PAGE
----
Wake Up NATO, You’re No Deterrent to Russia

French troops load up munitions on a helicopter before an attack run in Libya.

Arnaud Roine/ECPAD/AP

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French troops load up munitions on a helicopter before an attack run in Libya.

If NATO couldn’t finish the job against Libya, why would anyone think it’s ready for Russia? By Philip Seib

NATO Secretary General Anders Fogh Rasmussen told a Washington audience on Wednesday that Russia’s absorption of Crimea is a “wake-up call” for his organization. The alarm had best ring loudly, because NATO has been sleeping deeply.

The Russian aggression has led some Europeans to proclaim, “Thank God for NATO.” They assume that the organization formed during the Cold War to thwart any Red Army thrust across Western Europe will certainly protect them from a Russia that is increasingly behaving like its Soviet parent. Former Soviet satellite states are particularly nervous, and even Sweden, which for many years has done well enough on its own, has been so spooked by Russia’s Ukraine adventure and recent war games that it is talking about joining NATO.

The organization retains considerable luster from its early years, but its reputation is not in line with reality. An honest appraisal of NATO’s capabilities will quickly find that most of its European members have let their militaries fall into such disrepair that NATO, in terms of accomplishing military missions, is nothing more than a horseless Tonto, while the United States remains the Lone Ranger.

The agreed-upon benchmark for defense spending by NATO’s member states is 2 percent of GDP, but as of 2012 only four of the organization’s 28 members reached this threshold – the United States, the United Kingdom, Greece and Estonia. In a 2011 speech, then- Defense Secretary Robert Gates said that during the NATO intervention in Libya, every member voted for the mission but fewer than one third took part in the actual air strikes and fewer than half participated at all. “Frankly, many of those allies sitting on the sidelines do so not because they do not want to participate but simply because they can’t. The military capabilities simply aren’t there,” he said. In his memoir Duty, Gates said, “just three months into the campaign we had to resupply even our strongest allies with precision-guided bombs and missiles – they had exhausted their meager supply.”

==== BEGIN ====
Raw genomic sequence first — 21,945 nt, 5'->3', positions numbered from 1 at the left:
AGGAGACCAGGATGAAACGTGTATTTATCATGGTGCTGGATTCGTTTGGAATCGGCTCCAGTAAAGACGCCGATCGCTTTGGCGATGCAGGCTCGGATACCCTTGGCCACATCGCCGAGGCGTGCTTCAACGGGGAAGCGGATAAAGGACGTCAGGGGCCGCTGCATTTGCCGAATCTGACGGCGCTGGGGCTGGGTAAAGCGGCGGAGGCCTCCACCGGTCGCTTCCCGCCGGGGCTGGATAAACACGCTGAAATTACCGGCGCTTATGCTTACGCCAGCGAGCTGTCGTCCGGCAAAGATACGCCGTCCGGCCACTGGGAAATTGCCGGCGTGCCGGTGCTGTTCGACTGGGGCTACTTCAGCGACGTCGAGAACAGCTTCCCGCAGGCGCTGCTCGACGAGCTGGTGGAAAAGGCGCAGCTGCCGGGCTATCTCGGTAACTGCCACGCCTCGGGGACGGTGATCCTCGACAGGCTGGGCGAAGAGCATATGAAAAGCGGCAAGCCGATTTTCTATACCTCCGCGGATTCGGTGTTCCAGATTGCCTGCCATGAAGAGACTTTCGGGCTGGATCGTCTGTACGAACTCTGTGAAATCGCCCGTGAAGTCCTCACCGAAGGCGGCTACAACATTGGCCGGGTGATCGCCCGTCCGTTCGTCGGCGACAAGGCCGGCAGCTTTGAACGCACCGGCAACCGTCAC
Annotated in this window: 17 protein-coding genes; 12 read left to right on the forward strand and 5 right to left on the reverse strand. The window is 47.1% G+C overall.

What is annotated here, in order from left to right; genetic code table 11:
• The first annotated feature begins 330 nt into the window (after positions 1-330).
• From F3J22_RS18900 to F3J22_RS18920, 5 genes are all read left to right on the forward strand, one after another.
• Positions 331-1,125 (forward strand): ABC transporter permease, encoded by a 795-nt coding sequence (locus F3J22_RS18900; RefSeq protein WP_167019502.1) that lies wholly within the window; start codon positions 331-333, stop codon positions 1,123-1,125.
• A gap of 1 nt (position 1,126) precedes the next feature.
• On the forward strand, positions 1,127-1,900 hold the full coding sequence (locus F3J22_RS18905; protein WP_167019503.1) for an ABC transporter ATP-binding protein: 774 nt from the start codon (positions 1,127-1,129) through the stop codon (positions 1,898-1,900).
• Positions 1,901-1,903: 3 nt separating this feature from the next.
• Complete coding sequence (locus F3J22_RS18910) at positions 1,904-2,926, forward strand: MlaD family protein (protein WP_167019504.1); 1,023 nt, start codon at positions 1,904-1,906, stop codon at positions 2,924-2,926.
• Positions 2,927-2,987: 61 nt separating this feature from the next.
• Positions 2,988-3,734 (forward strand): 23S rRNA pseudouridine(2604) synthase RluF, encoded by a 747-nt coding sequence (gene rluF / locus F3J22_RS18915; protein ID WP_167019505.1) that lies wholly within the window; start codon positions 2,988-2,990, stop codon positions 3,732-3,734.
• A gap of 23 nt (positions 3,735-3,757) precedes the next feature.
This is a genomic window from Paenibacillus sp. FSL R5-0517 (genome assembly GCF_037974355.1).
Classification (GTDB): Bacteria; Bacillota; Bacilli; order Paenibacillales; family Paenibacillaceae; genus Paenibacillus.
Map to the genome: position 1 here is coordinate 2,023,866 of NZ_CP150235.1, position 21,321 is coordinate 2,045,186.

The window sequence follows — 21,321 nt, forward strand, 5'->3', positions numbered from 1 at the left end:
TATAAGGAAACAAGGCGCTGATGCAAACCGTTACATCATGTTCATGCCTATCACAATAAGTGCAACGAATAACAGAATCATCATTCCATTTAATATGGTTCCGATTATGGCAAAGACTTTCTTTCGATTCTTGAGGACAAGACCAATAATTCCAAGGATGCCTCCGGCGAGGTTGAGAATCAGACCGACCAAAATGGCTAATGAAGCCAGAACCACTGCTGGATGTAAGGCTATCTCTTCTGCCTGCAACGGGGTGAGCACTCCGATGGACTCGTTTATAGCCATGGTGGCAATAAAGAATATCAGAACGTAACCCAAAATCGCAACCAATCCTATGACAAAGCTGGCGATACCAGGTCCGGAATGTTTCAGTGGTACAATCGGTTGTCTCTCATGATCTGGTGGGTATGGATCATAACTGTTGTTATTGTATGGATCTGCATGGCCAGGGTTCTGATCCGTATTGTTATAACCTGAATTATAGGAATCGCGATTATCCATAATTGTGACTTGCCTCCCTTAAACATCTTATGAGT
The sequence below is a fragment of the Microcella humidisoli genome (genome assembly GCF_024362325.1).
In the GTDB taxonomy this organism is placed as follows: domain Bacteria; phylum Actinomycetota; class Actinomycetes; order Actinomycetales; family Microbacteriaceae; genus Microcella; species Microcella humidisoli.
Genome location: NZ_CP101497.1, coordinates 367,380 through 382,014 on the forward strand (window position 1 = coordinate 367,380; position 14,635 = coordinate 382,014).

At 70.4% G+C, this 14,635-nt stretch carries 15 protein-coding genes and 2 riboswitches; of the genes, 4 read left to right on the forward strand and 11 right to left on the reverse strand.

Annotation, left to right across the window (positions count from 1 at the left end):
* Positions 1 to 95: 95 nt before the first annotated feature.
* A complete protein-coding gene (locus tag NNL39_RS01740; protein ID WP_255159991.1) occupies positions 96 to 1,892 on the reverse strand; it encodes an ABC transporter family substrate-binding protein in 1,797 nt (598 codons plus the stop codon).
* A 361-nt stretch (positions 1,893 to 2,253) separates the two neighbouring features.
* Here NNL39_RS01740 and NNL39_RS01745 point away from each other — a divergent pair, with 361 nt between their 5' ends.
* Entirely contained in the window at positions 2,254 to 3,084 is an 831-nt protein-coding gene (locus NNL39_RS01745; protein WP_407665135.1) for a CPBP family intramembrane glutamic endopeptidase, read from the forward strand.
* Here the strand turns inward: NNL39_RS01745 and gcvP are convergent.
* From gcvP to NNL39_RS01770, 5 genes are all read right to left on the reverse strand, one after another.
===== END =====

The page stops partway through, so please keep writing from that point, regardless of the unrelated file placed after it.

(Read more Defense One coverage of NATO here)

Russia is not Libya. If NATO underperformed against Muammar Qaddafi’s sloppy forces, why would anyone think that it could intimidate Russia’s first-rate military?

Perhaps diplomacy can resolve the Ukraine crisis, but whatever happens there, the future of NATO deserves close attention. Gates told NATO members in 2011 that during the Cold War, the United States was willing to cover 50 percent of NATO’s military spending. That figure has now reached 75 percent. With President Barack Obama’s administration intent on containing defense spending wherever it can and an American public worried about domestic economic problems, NATO’s other members must recognize that they cannot expect to be propped up indefinitely by the United States. They must demonstrate that they care enough about providing for their own defense that they will shoulder much more of the financial burden required to renew and sustain NATO’s credibility.

The European Union is now the world’s largest economy and presumably Europe can afford to take better care of itself. For its part, the United States has made clear that its strategic focus is shifting toward Asia. So, Europeans who have long assumed that the United States would ride to their rescue whenever needed had better think again. It is a shame that resources must be devoted to military matters when so many other issues, such as the environment and education, deserve more attention, but Europeans need to accept the fact that they still live in a rough neighborhood and must be able to defend themselves.

For now, NATO as a military deterrent to Russia is more illusion than reality. That is dangerous for everyone. The wake-up call requires a robust response.

Philip Seib is a professor of journalism and international relations at the University of Southern California. His most recent book is Real-Time Diplomacy: Politics and Power in the Social Media Era.

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